Gold does something to people. It is like an additive drug, booze, or gambling. Most people are semi-normal until you put gold in front of their noses, and then they do things that just don’t make sense. Sometimes you don’t even have to put gold in front of their noses, just implant the image of caves filled with gold, and they are gone – off to the holodeck – with gray mass scattered across the universe during beam up.

My personal search for gold began in 1977. I was hired as the ‘Economic Geologist’ for the Wyoming Geological Survey. In 1977, this research agency at the University of Wyoming was aptly known at the Geological Survey of Wyoming, it had previously been known as the Wyoming Territorial Survey. Over the years, one paranoid director renamed the agency the Wyoming Geological Survey. This was fine, but in a short time, it was renamed again. He wanted the public to be sure they knew we were separate from the US Geological Survey (not that anyone cared).

And before I could hand out all of my business cards, I kid you not, he changed the name again. And he was being paid big bucks to do this. This time he was concerned about the legislature. But maybe he had something here – after all, we are talking about dimwitted politicians who should have already been eliminated by natural selection. We now became the Wyoming State Geological Survey as if this would protect the agency from budget cuts. I remember throwing away hundreds of business cards as we changed the agency’s name 3 times in 2 years. What a legacy to be remembered for. But this was nothing compared to later directors.

Dan Hausel, former geologist from the Wyoming Geological Survey at the
University ofWyoming, makes the cover of the Prospecting and Mining Journal following
discoveries of the largest iolite (water sapphire) gemstones ever found on earth, along with
opals over 75,000 carats, rubies, sapphires, peridot, kyanite, commercial gold deposits,
diamonds, and more.
Compared to surrounding states, Wyoming produced only a minor amount of gold: actually, a comparatively insignificant amount. Such a discrepancy is notable when comparing the Cowboy State to Montana, South Dakota, Colorado and Idaho (we could even throw in Arizona, Nevada, California and Utah). One has to wonder how all of the surrounding states could have produced 50 to 200 times as much gold and be so endowed in silver and copper while Wyoming has practically nothing: just trivial gold, silver, copper, zinc, lead, nickel, platinum and palladium. How could metal deposits know where the state boundaries were, and how could they just stop at the boundary?The answer is, they don’t. The geology of Wyoming is favorable for discovery of significant deposits of precious metals associated with porphyry deposits, stocks, volcanics, volcanic and sedimentary breccias, replacement deposits, vein deposits, shear zone deposits, exhalites, massive sulfides, layered complexes, placers and paleoplacers to name a few. Thus one has to look at the environment in Wyoming as well as at the government to find a partial cause for this discrepancy. Why would the geology be favorable and yet the amount of mined precious and base metals be so trivial compared to neighboring states? For instance, Idaho produced 25 times more gold, Montana 50 times more gold, Colorado and South Dakota 200 times more gold than Wyoming. With Wyoming lying in the middle of these states and having similar geology, something just does not jive: it is very likely that significant gold deposits remain hidden and/or lie within the massive withdrawn areas in the state.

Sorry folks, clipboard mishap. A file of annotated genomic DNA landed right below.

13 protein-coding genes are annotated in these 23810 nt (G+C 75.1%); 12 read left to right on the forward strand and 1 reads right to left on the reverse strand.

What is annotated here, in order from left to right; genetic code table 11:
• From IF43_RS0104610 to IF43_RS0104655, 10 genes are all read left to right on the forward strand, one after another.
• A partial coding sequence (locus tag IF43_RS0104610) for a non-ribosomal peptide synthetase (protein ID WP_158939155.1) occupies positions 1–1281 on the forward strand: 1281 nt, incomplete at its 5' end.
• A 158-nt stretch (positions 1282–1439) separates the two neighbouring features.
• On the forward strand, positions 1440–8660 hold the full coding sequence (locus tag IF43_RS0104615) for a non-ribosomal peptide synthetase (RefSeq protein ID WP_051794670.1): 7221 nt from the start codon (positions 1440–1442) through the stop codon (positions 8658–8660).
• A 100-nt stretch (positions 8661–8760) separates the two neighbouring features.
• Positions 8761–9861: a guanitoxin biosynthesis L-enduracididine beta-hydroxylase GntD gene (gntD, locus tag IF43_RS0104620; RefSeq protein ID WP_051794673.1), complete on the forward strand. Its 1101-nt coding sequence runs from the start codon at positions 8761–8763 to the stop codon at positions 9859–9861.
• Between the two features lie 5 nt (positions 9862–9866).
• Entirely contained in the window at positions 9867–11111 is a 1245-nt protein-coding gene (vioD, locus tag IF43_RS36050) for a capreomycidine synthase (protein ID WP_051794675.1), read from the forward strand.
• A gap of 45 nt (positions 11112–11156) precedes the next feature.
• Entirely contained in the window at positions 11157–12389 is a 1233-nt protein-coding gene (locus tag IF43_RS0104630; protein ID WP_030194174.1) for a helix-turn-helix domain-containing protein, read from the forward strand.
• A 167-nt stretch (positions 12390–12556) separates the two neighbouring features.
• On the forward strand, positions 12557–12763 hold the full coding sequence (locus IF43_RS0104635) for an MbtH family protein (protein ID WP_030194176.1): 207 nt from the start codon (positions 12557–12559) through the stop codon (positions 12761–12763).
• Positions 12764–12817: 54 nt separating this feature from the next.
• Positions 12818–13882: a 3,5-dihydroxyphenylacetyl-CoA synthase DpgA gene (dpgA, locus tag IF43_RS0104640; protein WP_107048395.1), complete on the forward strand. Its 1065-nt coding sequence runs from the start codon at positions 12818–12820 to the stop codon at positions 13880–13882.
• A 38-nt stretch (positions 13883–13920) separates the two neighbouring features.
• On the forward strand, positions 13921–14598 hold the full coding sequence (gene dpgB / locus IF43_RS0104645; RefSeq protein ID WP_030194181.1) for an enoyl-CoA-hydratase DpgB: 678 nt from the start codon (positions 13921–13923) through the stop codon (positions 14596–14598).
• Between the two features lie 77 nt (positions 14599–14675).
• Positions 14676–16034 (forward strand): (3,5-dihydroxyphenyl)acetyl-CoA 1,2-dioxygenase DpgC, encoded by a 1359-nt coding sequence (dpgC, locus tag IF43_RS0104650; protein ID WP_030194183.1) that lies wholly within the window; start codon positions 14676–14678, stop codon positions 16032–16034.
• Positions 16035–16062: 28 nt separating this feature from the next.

Wyoming was a difficult place for prospectors to work because of high winds and desolate plateaus surrounded by mountain ranges that became a battleground for immigrants and Indians. Historical records from the 1800s report constant conflicts between the Emigrants and Indians. But the government and green movements provided an even more noisome environment to mining. Throughout the 20th and 21st centuries piecemeal withdrawals of potentially productive terrains continued to occur in the state that continues to be unchecked. The size of the total area withdrawn from mining is now larger than whole states.

Over the years, I witnessed potentially productive regions being withdrawn for the most trivial reasons and it became apparent that the government sought to withdraw regions with mineral potential by using National Park, wilderness and roadless designations, the rare and endangered species act, and any other act they could dream up. Potentially, the greatest mineralized region on the planet is now incorporated in Yellowstone National Park. And the more recent Roadless designations have also been misguided. All of the lands incorporated into Roadless withdrawals that I visited are crisscrossed by dozens of roads. With the Federal government being out of control, the State Government didn’t want to be left behind and periodically flexed its bureaucratic muscles. Most notable was the purchase of private land by the State so the bureaucrats could enclose the State’s largest known gold deposit into a historic site without considering any geological studies (which were available at the time of withdrawal). In fact, the legislature purposely avoided geological studies of the Carissa mine as the author of this legislation knew that the property had considerable potential and wanted to eliminate controversy. Thus the legislation was snuck through the bureaucratic halls in Cheyenne and Wyoming’s largest known gold deposit was scheduled to be demolished to produce a picnic site for a few dozen tourists, rather than create high-paying jobs and recover significant severance taxes on gold production. Does the government have our best interests in mind? I doubt that.